Angela Brandt Havre Daily News firstname.lastname@example.org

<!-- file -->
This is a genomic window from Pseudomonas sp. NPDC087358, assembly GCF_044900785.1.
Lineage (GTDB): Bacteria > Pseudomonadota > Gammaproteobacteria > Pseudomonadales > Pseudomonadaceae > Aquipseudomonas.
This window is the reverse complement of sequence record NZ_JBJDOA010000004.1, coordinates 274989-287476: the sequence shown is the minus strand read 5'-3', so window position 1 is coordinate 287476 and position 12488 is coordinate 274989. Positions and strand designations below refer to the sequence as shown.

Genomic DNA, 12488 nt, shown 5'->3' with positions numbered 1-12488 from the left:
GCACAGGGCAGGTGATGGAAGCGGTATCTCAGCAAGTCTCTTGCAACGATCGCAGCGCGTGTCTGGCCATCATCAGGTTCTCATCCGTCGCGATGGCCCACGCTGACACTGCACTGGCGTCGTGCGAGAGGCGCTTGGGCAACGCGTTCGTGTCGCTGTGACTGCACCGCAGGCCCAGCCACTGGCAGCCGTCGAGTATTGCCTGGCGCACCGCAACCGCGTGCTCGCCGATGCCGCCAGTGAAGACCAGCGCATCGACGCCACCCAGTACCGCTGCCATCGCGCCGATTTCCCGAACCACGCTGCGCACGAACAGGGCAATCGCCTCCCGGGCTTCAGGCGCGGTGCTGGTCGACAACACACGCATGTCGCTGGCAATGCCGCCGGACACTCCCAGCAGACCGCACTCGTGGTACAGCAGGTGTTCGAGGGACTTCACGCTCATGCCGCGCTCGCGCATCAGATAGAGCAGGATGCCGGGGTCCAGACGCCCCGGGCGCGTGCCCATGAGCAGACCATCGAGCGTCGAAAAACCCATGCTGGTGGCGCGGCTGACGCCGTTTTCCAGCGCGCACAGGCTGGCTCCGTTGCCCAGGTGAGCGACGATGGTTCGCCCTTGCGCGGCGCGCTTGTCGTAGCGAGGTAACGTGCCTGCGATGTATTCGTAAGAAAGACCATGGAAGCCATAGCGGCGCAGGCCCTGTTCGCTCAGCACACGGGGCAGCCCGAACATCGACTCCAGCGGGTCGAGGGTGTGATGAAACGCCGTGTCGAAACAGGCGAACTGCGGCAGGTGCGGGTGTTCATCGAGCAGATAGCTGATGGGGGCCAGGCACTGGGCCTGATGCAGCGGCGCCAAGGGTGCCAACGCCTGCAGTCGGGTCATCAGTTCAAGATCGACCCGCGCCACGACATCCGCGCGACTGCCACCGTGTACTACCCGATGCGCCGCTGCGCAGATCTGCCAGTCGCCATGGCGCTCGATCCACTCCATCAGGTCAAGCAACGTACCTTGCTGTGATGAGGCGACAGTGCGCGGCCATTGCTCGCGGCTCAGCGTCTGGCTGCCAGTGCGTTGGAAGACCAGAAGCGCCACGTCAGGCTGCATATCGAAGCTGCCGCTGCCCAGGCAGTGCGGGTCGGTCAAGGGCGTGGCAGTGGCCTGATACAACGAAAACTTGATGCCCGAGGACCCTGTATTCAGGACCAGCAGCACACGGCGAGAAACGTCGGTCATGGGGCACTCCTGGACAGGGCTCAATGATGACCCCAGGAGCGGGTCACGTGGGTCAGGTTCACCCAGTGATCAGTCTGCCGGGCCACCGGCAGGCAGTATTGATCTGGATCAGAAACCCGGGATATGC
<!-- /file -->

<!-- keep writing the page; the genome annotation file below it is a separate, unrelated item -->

After about 30 years of heated debate and dissenting votes, the Havre Public Schools board decided Tuesday night to allow two Hi-Line Hutterite colonies the chance to house attendance centers on their land. Hilldale and East End colonies proposed an interlocal agreement between Rocky Boy Public Schools and Havre Public Schools that will remove both schools from Havre Elementary District 16, allowing Rocky Boy to conduct a 10- month study to determine the feasibility of providing the colonies with attendance centers, which are schools with limited resources that are connected to an existing public school system. Four board members voted for the agreement vice-chair Todd Hanson, Teresa Miller, Joe Marino and Norm Proctor and three opted to not pass the motion chair Denise Thompson, Kathie Newell and Gus Sharp. “It was a difficult decision for the Havre board to make. This first step is a huge hurdle jumped,” said Rocky Boy Public Schools Superintendent Voyd St. Pierre, who is in his first year as lead administrator. “The agreement is in the best interest of the kids in Montana.” If the study finds the schools feasible and in the best interest of all involved, the agreement would allow Rocky Boy to establish the schools. St. Pierre said the facilities will allow the students to learn within their community. “Havre and the colonies are different. Rocky Boy and the colonies are different. We have learned from our research that students do successfully when getting an education in their own environment, ” he said. Rocky Boy will be responsible for establishing budgets, securing instructional equipment, employing teachers and meeting state regulations. HPS agreed that all entitlement funds associated with the schools would be collected by Rocky Boy. Thompson is not a fan of the agreement. “It is not the right thing to do. I have always voted against it,” she said. Rocky Boy administration and leaders of the two colonies had proposed the same agreement in April and were met with a 3-3 vote. For it to pass, a majority vote was needed. Thompson said the attendance centers would be a “misuse of tax-payer dollars.” “There are too many schools in the state of Montana already and now you want to build two more. We closed a school here in Havre a few years ago and schools along the Hi-Line have consolidated,” she said. The agreement will not cost the Havre district any money and leaves all funding and implementation of the centers to Rocky Boy schools. East End Colony School administrator Joe Waldner said the classrooms currently used by the colonies will be leased to Rocky Boy for a dollar per year. Waldner said if the schools’ cost ran more expensive than expected the colony could issue a grant to cover theCopter, Heatwole said. Flooding and mudslides along the Richardson Highway, which parallels the pipeline and is the only roadway out of Valdez, disrupted vehicle traffic. The Alaska Department of Transportation closed a 65-mile stretch of the highway, starting near Valdez. The highway is expected to be closed for several days. The Weather Service said 6.5 inches of rain fell Sunday and Monday at Valdez. Flooding in Keystone Canyon near Valdez hit three bridges hard and moved one five feet, said DOT spokeswoman Shannon McCarthy. High water along other roads in Valdez was hampering Alyeska’s ability to staff the Valdez Marine Terminal, where oil is loaded onto tankers. The terminal is across Port Valdez from the city and a road leading to it was affected by flooding. But Heatwole said there was no disruption in Valdez operations. Essential employees reported to work at the Valdez harbor and were transported across Port Valdez by boat. One tanker was loaded Tuesday with oil from one of the facility’s 14 500,000-gallon tanks. Another tanker was en route to Valdez, he said. The entire Prudhoe Bay oil field had produced more than 400,000 barrels a day _ or 8 percent of total U.S. output _ until leaks and the discovery of pipe corrosion led the company to begin shutting down the eastern half of the field Aug. 6. The eastern side of the field was restarted late last month as the company began to clean out the transit pipeline there. Before the power outage, BP workers this week were continuing to scrape and clean Prudhoe’s east side transit line with devices called maintenance “pigs.” The work follows intensive ultrasonic inspections and other sound wave tests. Next, workers will put a “smart pig” through the line to check for thin spots using ultrasound. BP officials declined to say exactly when that would occur, only that they were working on a two-week maintenance effort that began Sept. 30. BP has said it ultimately will replace 16 of 22 miles of transit lines. It expects to get replacement pipe by the end of the year, with construction beginning early next year.